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Self Care Week: Skin and Haircare

SkinHairCare Cut

Self-care doesn’t just apply to how you train or recover, looking after your skin and hair are equally important parts of taking care of yourself and ensuring you have a healthy and happy body.

Our skin is the largest organ in our body and has many important functions, as does our hair. Although most of us regard both our skin and hair as fashion accessories, they have protective roles too. Our skin prevents bacteria and viruses entering our body as well as operating as a protective cover for our organs, muscles and blood vessels. Similarly, our hair not only protects us, but keeps us warm and helps to facilitate the evaporation of sweat to regulate our body temperature.

It is therefore important to keep both our skin and hair healthy. We can do this by several means including making small changes to our lifestyle and adopting a regular cleansing routine. Here are some top tips on caring for your skin and hair from our biomedical scientist and health specialist, Leanne Edermaniger.

1. Drink Plenty of Water

Drinking water is like moisturising your skin and hair from the inside out. The average adult body consists of approximately 60% water and our skin is 63% H2O, so ensuring that you drink enough water is crucial for maintaining a healthy body.

If you’re not giving your body enough water, your skin will be the first to let you know. Dry, red skin that looks blotchy and flaky or has visible white patches, is a sign that it’s dehydrated. This happens because the water in your blood is being used up by other organs in the body and so it’s taken away from the skin. When there is not enough blood flowing to the skin, it becomes dry and irritated as there is no water to keep it moist and supple - and let’s be honest...who doesn’t want moist and supple skin?!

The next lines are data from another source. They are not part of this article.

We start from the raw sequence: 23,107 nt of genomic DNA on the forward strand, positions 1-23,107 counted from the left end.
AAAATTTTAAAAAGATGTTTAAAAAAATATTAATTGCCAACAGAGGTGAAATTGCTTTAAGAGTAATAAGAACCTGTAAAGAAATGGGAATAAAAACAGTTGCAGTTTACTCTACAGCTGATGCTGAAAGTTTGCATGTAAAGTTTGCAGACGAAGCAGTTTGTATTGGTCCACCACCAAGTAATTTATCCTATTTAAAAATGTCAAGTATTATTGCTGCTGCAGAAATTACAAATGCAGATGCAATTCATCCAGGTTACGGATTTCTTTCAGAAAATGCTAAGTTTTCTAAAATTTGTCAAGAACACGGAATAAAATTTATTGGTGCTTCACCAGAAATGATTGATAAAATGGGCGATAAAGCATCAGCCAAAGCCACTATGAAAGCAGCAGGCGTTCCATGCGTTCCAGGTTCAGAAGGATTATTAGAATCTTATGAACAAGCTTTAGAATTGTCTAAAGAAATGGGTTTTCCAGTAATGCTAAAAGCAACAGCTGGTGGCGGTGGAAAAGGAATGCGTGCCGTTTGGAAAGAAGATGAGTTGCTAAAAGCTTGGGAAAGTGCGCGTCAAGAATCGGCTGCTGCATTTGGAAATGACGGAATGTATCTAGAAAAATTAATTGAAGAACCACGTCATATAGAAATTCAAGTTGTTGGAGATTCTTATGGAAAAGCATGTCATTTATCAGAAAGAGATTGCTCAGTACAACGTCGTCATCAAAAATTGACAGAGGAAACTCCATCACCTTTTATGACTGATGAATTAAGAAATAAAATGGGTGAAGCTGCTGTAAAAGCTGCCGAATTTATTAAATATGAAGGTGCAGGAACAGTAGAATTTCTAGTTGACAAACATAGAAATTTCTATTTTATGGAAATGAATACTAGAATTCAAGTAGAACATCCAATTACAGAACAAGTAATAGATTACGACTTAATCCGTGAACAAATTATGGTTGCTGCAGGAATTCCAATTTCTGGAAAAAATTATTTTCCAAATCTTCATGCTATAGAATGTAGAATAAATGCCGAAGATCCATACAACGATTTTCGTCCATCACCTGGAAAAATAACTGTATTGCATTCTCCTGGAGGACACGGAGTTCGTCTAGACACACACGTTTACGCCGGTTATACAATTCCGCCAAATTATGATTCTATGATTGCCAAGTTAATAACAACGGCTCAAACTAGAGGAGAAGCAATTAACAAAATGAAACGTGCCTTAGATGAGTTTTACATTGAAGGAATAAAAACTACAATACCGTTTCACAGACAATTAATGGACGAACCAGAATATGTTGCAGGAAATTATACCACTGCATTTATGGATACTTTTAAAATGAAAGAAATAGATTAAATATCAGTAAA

Staying hydrated also helps to slow the ageing process. By not drinking enough water, our skin can become wrinkly and less elastic because there is not enough water to keep the areas between the skin layers lubricated.

Dehydration affects your scalp and hair, too. When the scalp loses too much water, it can produce symptoms similar to dandruff, like white flakes, itchiness and irritation. Just as skin becomes dry and cracked when it’s not hydrated, so does our hair. Hair is made of dead cells, but the follicles it grows from are alive and require water to function effectively, just like every other cell in the human body.

Aim to drink around 2 litres of water every day. You may need to adjust the amount if you exercise or if the weather is very warm.

2. Collagen improves skin and promotes healthy looking hair

Collagen is an animal fibre and is, in fact, the most plentiful protein found in the human body. Many components of the human body contain collagen, including our bones, muscles and blood vessels. One way to think of collagen is as the scaffolding that helps to hold the body together.

However, consuming collagen has been shown to have several other health benefits. For example, it can:

● promote strong skin

● help keep skin hydrated

● improve skin elasticity

● improve the strength of our hair

● prevent brittle hair.

Some studies have found that increasing the consumption of collagen hydrolysate in rats increases the expression of type I and IV collagen. Therefore, it could help to reduce the effects of ageing processes in skin tissue. Collagen hydrolysate is produced from the enzymatic degradation of gelatine.